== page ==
A theme conveys a similar comparison to the story that the framework conveys to the completed structure. It conveys the fundamental idea, the trigger of the story, and the fact or purpose upon which you base the plot. It gets its necessary kindle of life from countless concepts of life, odd and suggestive incidents, unusual characters, human desires, and so on.
The theme that you develop is an important element to amaze your reader right away. You have to establish the main idea as remarkably and indicatively as possible. When you decide what phase of life you want to portray in your story, plan what type of story you are about to write. You can base your story on character, setting, incident, emotion and/or idea.
1) Stories Based on Character
All stories are character-driven. Some writers base their stories on the study of an odd character that they sense will be compelling and deserving of portrayal. All stories that you characterize are stories of character. For example, a story about a child who must decide on the affection of his mother and the reverence of his father creates emotions of loyalty, denial and suspense. The story’s theme is a study or characterization of the child.
Many of William Hurt’s writings are based on character. In one of his writings, the center of the paper stage is held by a man who struggles turbulently with nature and her raging elements. Edgar Allan Poe’s story, “The Coward,” is one of character. The story’s movement reveals the latent fearfulness of the main character. At the start of the action, he is brave and confident; at the crux of the climax he has lost his composure and falls victim to an opponent’s bullet.
2) Stories Based on Incidents
Incident follows character. Characters must act, engage and converse—the more interesting and agonizing the better the outcome. Stories of incident are stories of adventure. The writer infuses his story with thrilling, exciting, river-rushing action. In these stories, the characters are subservient to event; we desire that the hero be fearless and creative, and the heroine beautiful and adorable. Main characters will conflict with other characters in the story of incident. We are not really curious about how situation, sentiment, and circumstances influence the hero’s and heroine’s nature. We are more interested in how our main characters will free themselves from some entreating threat.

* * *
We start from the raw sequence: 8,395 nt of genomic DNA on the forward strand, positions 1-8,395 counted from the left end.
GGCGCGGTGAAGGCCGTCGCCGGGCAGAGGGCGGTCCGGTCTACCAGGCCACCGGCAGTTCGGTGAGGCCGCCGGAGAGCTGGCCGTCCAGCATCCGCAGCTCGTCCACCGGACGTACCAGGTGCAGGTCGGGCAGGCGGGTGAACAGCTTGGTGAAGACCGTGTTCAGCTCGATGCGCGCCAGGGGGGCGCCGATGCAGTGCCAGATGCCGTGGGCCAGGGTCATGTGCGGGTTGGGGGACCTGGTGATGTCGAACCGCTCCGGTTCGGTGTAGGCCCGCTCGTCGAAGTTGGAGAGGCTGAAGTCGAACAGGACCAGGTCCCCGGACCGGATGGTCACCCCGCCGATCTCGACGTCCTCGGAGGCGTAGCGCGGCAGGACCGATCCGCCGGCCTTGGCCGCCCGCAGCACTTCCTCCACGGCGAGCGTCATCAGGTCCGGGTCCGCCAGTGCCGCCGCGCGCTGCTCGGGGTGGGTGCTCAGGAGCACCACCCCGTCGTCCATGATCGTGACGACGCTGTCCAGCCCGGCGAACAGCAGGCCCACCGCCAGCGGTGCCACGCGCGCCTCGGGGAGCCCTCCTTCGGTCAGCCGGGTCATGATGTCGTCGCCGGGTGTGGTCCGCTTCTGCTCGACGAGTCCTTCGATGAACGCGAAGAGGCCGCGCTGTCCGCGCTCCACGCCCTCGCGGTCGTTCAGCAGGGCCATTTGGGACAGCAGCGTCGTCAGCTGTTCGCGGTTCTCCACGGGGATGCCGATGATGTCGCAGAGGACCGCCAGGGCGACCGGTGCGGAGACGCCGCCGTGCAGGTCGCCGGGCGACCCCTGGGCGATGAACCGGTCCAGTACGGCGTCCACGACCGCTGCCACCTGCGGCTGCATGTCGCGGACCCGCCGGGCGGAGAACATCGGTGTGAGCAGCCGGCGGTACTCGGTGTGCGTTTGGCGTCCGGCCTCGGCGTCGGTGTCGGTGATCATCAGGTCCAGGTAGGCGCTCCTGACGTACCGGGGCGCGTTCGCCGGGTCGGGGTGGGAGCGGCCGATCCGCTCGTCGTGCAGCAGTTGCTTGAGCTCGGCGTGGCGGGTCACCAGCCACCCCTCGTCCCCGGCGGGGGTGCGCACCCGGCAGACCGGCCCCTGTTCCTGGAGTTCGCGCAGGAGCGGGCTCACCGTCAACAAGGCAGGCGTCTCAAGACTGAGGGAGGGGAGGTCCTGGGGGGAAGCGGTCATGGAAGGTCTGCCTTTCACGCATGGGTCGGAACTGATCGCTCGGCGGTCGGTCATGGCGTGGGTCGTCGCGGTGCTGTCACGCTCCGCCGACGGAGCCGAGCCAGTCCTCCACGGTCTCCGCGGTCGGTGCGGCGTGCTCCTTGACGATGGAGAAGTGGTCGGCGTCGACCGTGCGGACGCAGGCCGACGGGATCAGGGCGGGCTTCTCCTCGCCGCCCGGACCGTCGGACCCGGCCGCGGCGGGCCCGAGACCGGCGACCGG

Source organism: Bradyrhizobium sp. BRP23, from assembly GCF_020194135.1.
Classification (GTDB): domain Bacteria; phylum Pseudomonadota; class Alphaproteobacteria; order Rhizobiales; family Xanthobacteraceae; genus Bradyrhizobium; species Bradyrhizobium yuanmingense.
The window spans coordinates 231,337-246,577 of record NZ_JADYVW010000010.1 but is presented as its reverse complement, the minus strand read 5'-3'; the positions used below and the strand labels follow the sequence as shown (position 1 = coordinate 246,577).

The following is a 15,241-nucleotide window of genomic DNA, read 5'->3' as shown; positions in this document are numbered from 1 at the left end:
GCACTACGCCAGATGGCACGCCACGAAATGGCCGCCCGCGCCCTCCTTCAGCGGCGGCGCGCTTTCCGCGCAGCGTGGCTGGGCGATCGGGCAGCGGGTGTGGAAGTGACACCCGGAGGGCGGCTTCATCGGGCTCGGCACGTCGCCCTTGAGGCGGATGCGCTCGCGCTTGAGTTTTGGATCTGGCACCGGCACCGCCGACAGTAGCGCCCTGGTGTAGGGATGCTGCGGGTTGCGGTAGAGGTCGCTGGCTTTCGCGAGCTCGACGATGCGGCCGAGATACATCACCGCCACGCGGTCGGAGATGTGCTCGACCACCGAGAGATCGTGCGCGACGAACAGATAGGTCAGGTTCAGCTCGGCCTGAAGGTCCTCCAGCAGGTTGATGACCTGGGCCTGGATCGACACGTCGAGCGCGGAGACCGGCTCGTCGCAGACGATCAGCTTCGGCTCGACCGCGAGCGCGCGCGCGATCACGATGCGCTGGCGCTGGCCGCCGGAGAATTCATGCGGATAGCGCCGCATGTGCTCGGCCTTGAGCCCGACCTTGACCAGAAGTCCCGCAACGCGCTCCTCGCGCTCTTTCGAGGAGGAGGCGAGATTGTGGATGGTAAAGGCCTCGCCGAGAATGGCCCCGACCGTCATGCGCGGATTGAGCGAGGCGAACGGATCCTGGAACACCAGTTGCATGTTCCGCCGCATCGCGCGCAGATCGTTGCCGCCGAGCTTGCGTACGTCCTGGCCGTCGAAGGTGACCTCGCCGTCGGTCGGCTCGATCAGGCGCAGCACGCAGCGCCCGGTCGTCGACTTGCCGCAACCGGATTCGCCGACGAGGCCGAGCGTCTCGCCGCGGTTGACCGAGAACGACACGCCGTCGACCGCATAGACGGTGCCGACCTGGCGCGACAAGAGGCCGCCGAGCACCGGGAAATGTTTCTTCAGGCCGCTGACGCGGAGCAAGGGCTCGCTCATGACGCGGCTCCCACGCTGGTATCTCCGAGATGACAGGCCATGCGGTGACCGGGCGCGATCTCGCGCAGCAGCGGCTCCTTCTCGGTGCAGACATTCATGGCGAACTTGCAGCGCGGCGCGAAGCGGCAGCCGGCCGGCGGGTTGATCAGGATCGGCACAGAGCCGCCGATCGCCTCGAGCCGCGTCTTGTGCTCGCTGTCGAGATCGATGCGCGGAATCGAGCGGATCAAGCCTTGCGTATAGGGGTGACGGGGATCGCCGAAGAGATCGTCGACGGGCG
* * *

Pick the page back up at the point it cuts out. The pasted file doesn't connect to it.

We can find many themes of adventure from the classics (which you can read online for free). Examples are: “Arabian Nights,” “Robinson Crusoe,” Merimee’s “Taking of the Redoubt,” together with Scott’s, Dumas’, and a number of Stevenson’s writings, “Treasure Island,” for instance. In all of these productions, we think not largely of the characters who carry along the action, but of the strange, enthralling mazes in which they become involved.
3) Stories Based on Setting
Next come stories of setting. We place the greatest emphasis on the background, the tone, the time, the place, or the conditions of the story. Let’s suppose I want to write a story in which some element of nature—the stormy sea or the dangerous high-peaked mountains—has an overpowering impact on a person’s life; or I might decide to write about a bizarre and mystical building for a supernatural tale, as Poe did in “The Fall of the House of Usher.” The mystical surroundings of a house offered Poe his theme. His next difficulty was to create incidents transpiring in or close to the house to produce a supernatural effect.
Conditions will ordinarily motivate characters to act and react to their surroundings, or wherever you place them. If I put myself in a sunny meadow of blossoms and butterflies, I am likely to feel optimistic, and behave the opposite if I placed myself at a busy airport the day before Christmas. The challenges of setting are boundless.
4) Stories Based on Emotion
Next in order comes the story of emotion. You can base your story on some terrific enthusiasm or disturbance of the soul—such as love, fright, dislike, accountability, or beliefs. In many stories love dominates; or we might have a story based on a soldier’s duty to his country; on an envious spouse or lover. A true story of emotion is one where character, event, and location arouses the emotions in the soul of the reader.
5) Stories Based on Ideas
Lastly comes the story of idea, usually reflecting the author’s concepts of life. Most of us in life encounter injustices, observe the harshness of human dynamics, and misfortunes involving people. You can interweave these observations into the structure of your story. Stories dependant on concepts are limitless; they include ideas of life, either comical or heartbreaking.
The very best themes concentrate on the basic feelings and interests of human existence, those which clutch an Eskimo in the far North or stroke a sensitive chord
in the jugular of a dark-skinned Arab. Stories driven by basic concepts, such as terror or love, live the longest in your readers’ minds.